The Bro Code for Parents by Barney Stinson – Audiobook Review

The Bro Code for Parents by Barney Stinson and Matt Kuhn, narrated by Barney Stinson (Neil Patrick Harris)
Published in audio by Simon Audio, published in print by Touchstone, both imprints of Simon & Schuster

Synopsis:

From the publisher:

So you’re going to be a parent.

You might be asking yourself a series of important questions:

Will I be a good parent? • Will I be able to afford this? • Can I ever have sex again?

Well, the answer to all these questions is a rock-solid no. But just because your existence is now a petrifying turd on the canvas of life doesn’t mean your kid has to be as lame as you’re about to become. That’s why I’ve written this book—to teach you how to be an awesomommy or legendaddy.

The Bro Code for Parents will help you:

Choose a baby name that won’t get your kid stuffed into a junior high locker •

Interview and hire a smokin’ hot nanny • Teach your child instant classics like “The Boobs on the Bus” and “Bro, Bro, Bro Your Boat”

With full-color illustrations, interactive work sheets, and even suggestions for how to turn a stroller into a broller, The Bro Code for Parents gives you all the tools you’ll need to raise your child to be almost as awesome as I am. Almost.

Thoughts on the story:

If you’ve watched How I Met Your Mother this is probably exactly what you think it will be: ridiculous, slightly sex-obsessed advice that bears little resemblance to any sane parenting advice, but is pretty funny. This will sound like I’m damning The Bro Code for Parents with faint praise and I don’t mean to do that, but the best thing about this book i that it knows when to stop. I absolutely do not mean that it gets tired. The thing is, this concept absolutely could get tired, but Stinson (okay, Kuhn) keeps it to the perfect length where you feel that he has covered what he should, but he doesn’t overdo it. If you find Barney funny on How I Met Your Mother, you are likely to be amused here, too.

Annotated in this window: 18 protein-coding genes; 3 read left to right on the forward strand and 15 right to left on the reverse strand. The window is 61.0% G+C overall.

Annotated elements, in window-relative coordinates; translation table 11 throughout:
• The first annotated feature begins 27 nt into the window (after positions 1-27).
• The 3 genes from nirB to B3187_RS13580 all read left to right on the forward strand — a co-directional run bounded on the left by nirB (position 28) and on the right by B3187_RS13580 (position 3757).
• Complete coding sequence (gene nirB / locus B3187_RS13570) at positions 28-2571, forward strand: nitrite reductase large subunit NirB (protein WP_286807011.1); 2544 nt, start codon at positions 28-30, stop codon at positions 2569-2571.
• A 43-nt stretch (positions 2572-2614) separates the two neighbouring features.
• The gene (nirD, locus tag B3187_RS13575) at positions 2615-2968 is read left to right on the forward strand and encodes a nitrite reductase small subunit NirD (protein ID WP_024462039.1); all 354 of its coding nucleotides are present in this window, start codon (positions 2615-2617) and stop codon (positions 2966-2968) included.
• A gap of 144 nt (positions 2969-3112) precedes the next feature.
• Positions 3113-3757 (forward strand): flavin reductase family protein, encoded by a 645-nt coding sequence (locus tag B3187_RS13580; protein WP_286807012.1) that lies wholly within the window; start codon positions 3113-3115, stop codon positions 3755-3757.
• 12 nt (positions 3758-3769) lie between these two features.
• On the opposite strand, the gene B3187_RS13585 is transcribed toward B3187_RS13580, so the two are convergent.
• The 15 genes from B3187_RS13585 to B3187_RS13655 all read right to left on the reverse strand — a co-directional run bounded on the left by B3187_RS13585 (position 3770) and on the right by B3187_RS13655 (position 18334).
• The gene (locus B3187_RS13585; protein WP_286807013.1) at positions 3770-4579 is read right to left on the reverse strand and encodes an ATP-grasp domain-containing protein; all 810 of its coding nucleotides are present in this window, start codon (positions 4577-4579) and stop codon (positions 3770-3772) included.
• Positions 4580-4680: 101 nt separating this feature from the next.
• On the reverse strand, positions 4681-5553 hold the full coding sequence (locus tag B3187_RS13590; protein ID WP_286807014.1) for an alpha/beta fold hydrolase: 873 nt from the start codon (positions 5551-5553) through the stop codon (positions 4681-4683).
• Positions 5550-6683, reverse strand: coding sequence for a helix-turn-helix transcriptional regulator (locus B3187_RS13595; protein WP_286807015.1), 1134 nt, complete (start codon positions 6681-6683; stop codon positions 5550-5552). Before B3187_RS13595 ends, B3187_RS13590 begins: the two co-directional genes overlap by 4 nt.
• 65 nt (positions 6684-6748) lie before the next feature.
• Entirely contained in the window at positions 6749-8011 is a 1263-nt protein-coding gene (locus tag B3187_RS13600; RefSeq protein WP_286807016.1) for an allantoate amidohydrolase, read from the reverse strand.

Thoughts on the audio production:

I have only watched How I Met Your Mother sporadically and, while I really enjoyed it, I’m not sure that I am into it enough that I would have cared much about this book in print. Audio, though? Neil Patrick Harris kills it. He KILLS it. The voices, the vocal sound effects… Yeah, audio is the way to go with this, because of the supreme awesomeness that is Neil Patrick Harris.